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Opioids, SSRIs and Steroids Increase Fracture Risk in RA

Analysis of a large US observational rheumatoid arthritis (RA) patients finds that opioids, SSRIs and glucocorticoids were associated with increased risk of fracture in RA, whereas statins and TNFi had a decreased vertebral fracture risk.

FORWARD is a longitudinal observational RA registry that assessed patients for osteoporosis-related site fractures (vertebra, hip, forearm and humerus) between  2001 and 2017. Fracture Risk Assessment Tool (FRAX) scores estimating for 10-year major osteoporotic fractures were calculated. Cox proportional hazard models stratified by FRAX were used to adjust for confounders.

A total of 11 412 patients, with a median followup of 3 years, experienced 914 fractures.

A significantly increased adjusted fracture risk was seen for:

  • any dose glucocorticoids ≥3 months
    • <7.5 mg/day HR 1.26 (1.07 to 1.48)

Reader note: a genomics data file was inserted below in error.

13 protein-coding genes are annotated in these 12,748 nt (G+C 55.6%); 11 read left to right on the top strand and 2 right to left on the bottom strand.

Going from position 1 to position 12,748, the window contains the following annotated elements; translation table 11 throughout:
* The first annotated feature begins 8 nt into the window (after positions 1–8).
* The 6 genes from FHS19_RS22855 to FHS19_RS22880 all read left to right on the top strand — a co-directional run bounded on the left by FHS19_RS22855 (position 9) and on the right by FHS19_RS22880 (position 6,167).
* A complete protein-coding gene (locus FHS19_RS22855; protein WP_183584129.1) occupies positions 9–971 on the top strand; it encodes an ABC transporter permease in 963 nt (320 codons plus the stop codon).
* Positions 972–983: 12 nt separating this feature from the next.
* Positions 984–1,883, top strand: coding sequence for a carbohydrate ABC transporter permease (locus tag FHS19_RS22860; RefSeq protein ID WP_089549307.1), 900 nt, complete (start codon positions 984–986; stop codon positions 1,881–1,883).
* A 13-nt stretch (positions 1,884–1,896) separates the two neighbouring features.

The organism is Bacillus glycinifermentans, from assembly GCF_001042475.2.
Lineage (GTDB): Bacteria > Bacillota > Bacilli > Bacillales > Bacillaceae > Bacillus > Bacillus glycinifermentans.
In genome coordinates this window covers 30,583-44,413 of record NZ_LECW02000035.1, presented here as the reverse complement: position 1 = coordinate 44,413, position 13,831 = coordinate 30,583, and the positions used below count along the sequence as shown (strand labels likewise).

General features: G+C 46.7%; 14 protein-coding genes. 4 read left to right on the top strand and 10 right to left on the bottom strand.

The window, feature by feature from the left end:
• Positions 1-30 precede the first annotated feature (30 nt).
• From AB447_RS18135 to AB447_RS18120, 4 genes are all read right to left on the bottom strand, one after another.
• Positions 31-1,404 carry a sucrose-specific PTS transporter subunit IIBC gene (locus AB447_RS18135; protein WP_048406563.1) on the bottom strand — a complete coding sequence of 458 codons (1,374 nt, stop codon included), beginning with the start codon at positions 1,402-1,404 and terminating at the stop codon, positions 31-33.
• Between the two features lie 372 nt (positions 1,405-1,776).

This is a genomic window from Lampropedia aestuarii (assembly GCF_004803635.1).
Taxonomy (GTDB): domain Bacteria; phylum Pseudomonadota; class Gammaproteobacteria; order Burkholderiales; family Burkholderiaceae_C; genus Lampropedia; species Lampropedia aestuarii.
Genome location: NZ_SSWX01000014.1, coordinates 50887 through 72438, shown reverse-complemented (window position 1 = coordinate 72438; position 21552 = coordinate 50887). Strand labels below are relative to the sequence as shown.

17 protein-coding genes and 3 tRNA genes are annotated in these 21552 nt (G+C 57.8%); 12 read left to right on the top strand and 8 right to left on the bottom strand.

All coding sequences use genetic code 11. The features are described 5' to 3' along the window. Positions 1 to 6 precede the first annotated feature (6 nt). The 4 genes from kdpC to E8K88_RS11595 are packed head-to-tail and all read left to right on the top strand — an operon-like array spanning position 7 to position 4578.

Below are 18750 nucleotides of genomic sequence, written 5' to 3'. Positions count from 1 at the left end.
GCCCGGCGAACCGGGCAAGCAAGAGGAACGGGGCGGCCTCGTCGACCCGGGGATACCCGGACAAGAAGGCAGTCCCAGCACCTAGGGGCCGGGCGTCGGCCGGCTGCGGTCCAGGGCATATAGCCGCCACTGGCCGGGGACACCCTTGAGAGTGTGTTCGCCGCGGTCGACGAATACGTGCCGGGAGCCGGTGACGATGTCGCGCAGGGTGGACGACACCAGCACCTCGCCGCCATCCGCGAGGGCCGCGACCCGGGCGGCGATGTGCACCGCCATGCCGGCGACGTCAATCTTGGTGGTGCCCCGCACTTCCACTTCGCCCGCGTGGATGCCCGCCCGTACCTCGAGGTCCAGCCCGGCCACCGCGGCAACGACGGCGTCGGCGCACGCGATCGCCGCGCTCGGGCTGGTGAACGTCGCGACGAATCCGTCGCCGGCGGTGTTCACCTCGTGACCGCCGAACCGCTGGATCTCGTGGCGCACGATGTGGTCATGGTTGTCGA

• ≥7.5 mg/day 1.57 (1.27 to 1.94))
  • opioids (for weak: 1.37 (1.18 to 1.59); strong: 1.53 (1.24 to 1.88))
    • Fracture risk with opioids increased within 1 month of use (1.66 (1.36 to 2.04))
  • selective serotonin reuptake inhibitors (SSRIs) (1.37 (1.15 to 1.63)).
    • with SSRIs >3 months of use (1.25 (1.01 to 1.55)).

Statins (0.77 (0.62 to 0.96)) and TNFi (0.72 (0.54 to 0.97)) were associated with reduction in vertebral fracture risk only. PPIs and other psychotropic medications were not associated with increased fracture risk.

Disclosures: 
The author has no conflicts of interest to disclose related to this subject

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